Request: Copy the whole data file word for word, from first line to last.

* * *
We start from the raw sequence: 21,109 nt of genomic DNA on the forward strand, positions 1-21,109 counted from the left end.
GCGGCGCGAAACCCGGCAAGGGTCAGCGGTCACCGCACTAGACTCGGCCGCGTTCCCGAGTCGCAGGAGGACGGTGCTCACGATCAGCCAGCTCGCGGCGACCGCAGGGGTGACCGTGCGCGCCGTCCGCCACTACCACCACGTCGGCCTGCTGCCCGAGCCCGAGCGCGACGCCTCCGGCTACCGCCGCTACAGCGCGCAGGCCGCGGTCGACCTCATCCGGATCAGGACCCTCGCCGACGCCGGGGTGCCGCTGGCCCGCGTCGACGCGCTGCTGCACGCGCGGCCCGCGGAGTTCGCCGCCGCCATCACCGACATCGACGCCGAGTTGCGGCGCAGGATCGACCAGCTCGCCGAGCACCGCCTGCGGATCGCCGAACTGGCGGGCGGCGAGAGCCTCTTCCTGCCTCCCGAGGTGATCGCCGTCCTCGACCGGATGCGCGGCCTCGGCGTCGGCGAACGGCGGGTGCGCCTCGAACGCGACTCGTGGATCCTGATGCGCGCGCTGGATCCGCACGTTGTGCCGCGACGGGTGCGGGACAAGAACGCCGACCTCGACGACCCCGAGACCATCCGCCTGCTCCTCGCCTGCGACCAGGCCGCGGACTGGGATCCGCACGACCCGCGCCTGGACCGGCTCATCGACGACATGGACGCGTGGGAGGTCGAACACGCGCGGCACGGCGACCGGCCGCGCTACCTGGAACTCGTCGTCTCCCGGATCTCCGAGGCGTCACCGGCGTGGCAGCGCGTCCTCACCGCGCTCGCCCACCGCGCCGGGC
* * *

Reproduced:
We start from the raw sequence: 21,109 nt of genomic DNA on the forward strand, positions 1-21,109 counted from the left end.
GCGGCGCGAAACCCGGCAAGGGTCAGCGGTCACCGCACTAGACTCGGCCGCGTTCCCGAGTCGCAGGAGGACGGTGCTCACGATCAGCCAGCTCGCGGCGACCGCAGGGGTGACCGTGCGCGCCGTCCGCCACTACCACCACGTCGGCCTGCTGCCCGAGCCCGAGCGCGACGCCTCCGGCTACCGCCGCTACAGCGCGCAGGCCGCGGTCGACCTCATCCGGATCAGGACCCTCGCCGACGCCGGGGTGCCGCTGGCCCGCGTCGACGCGCTGCTGCACGCGCGGCCCGCGGAGTTCGCCGCCGCCATCACCGACATCGACGCCGAGTTGCGGCGCAGGATCGACCAGCTCGCCGAGCACCGCCTGCGGATCGCCGAACTGGCGGGCGGCGAGAGCCTCTTCCTGCCTCCCGAGGTGATCGCCGTCCTCGACCGGATGCGCGGCCTCGGCGTCGGCGAACGGCGGGTGCGCCTCGAACGCGACTCGTGGATCCTGATGCGCGCGCTGGATCCGCACGTTGTGCCGCGACGGGTGCGGGACAAGAACGCCGACCTCGACGACCCCGAGACCATCCGCCTGCTCCTCGCCTGCGACCAGGCCGCGGACTGGGATCCGCACGACCCGCGCCTGGACCGGCTCATCGACGACATGGACGCGTGGGAGGTCGAACACGCGCGGCACGGCGACCGGCCGCGCTACCTGGAACTCGTCGTCTCCCGGATCTCCGAGGCGTCACCGGCGTGGCAGCGCGTCCTCACCGCGCTCGCCCACCGCGCCGGGC